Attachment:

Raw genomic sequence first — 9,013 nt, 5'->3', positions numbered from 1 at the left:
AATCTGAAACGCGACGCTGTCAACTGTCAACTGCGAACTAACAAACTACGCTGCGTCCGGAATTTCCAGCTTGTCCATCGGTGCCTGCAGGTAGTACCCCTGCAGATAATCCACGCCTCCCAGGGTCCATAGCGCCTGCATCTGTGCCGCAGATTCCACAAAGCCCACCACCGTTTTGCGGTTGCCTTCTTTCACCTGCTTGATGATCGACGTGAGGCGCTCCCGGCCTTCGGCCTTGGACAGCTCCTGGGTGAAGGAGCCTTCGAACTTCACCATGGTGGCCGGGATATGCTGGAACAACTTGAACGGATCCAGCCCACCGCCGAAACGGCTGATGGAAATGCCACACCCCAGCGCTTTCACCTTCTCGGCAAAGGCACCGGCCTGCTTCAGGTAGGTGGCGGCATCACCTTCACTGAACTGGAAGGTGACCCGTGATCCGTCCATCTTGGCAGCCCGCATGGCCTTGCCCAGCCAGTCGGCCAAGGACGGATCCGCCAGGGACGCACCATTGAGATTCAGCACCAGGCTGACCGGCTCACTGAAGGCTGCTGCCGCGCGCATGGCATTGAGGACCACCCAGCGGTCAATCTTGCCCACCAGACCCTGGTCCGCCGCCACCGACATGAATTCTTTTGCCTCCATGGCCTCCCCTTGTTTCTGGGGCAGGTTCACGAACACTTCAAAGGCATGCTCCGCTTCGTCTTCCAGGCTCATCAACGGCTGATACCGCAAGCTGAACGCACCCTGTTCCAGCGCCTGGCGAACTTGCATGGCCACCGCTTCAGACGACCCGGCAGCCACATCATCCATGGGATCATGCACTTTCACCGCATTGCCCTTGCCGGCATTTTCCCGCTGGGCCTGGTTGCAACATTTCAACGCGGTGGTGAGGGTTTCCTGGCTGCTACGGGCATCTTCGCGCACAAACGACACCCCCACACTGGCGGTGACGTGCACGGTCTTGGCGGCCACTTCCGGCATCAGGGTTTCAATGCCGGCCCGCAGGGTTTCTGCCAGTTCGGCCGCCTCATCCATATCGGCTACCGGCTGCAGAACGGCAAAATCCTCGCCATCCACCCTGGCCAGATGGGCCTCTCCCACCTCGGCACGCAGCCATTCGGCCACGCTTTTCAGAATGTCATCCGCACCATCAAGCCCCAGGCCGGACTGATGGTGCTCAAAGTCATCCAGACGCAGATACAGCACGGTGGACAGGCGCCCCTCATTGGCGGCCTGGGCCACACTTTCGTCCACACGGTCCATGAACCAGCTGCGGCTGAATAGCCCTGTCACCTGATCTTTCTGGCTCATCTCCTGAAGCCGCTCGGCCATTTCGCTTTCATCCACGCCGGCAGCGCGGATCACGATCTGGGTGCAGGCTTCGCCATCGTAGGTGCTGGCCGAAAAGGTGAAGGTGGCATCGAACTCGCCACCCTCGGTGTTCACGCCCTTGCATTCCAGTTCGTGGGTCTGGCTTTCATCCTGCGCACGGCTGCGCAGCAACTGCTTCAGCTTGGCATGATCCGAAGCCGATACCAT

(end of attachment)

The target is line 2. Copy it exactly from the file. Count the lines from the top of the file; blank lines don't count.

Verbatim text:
AATCTGAAACGCGACGCTGTCAACTGTCAACTGCGAACTAACAAACTACGCTGCGTCCGGAATTTCCAGCTTGTCCATCGGTGCCTGCAGGTAGTACCCCTGCAGATAATCCACGCCTCCCAGGGTCCATAGCGCCTGCATCTGTGCCGCAGATTCCACAAAGCCCACCACCGTTTTGCGGTTGCCTTCTTTCACCTGCTTGATGATCGACGTGAGGCGCTCCCGGCCTTCGGCCTTGGACAGCTCCTGGGTGAAGGAGCCTTCGAACTTCACCATGGTGGCCGGGATATGCTGGAACAACTTGAACGGATCCAGCCCACCGCCGAAACGGCTGATGGAAATGCCACACCCCAGCGCTTTCACCTTCTCGGCAAAGGCACCGGCCTGCTTCAGGTAGGTGGCGGCATCACCTTCACTGAACTGGAAGGTGACCCGTGATCCGTCCATCTTGGCAGCCCGCATGGCCTTGCCCAGCCAGTCGGCCAAGGACGGATCCGCCAGGGACGCACCATTGAGATTCAGCACCAGGCTGACCGGCTCACTGAAGGCTGCTGCCGCGCGCATGGCATTGAGGACCACCCAGCGGTCAATCTTGCCCACCAGACCCTGGTCCGCCGCCACCGACATGAATTCTTTTGCCTCCATGGCCTCCCCTTGTTTCTGGGGCAGGTTCACGAACACTTCAAAGGCATGCTCCGCTTCGTCTTCCAGGCTCATCAACGGCTGATACCGCAAGCTGAACGCACCCTGTTCCAGCGCCTGGCGAACTTGCATGGCCACCGCTTCAGACGACCCGGCAGCCACATCATCCATGGGATCATGCACTTTCACCGCATTGCCCTTGCCGGCATTTTCCCGCTGGGCCTGGTTGCAACATTTCAACGCGGTGGTGAGGGTTTCCTGGCTGCTACGGGCATCTTCGCGCACAAACGACACCCCCACACTGGCGGTGACGTGCACGGTCTTGGCGGCCACTTCCGGCATCAGGGTTTCAATGCCGGCCCGCAGGGTTTCTGCCAGTTCGGCCGCCTCATCCATATCGGCTACCGGCTGCAGAACGGCAAAATCCTCGCCATCCACCCTGGCCAGATGGGCCTCTCCCACCTCGGCACGCAGCCATTCGGCCACGCTTTTCAGAATGTCATCCGCACCATCAAGCCCCAGGCCGGACTGATGGTGCTCAAAGTCATCCAGACGCAGATACAGCACGGTGGACAGGCGCCCCTCATTGGCGGCCTGGGCCACACTTTCGTCCACACGGTCCATGAACCAGCTGCGGCTGAATAGCCCTGTCACCTGATCTTTCTGGCTCATCTCCTGAAGCCGCTCGGCCATTTCGCTTTCATCCACGCCGGCAGCGCGGATCACGATCTGGGTGCAGGCTTCGCCATCGTAGGTGCTGGCCGAAAAGGTGAAGGTGGCATCGAACTCGCCACCCTCGGTGTTCACGCCCTTGCATTCCAGTTCGTGGGTCTGGCTTTCATCCTGCGCACGGCTGCGCAGCAACTGCTTCAGCTTGGCATGATCCGAAGCCGATACCAT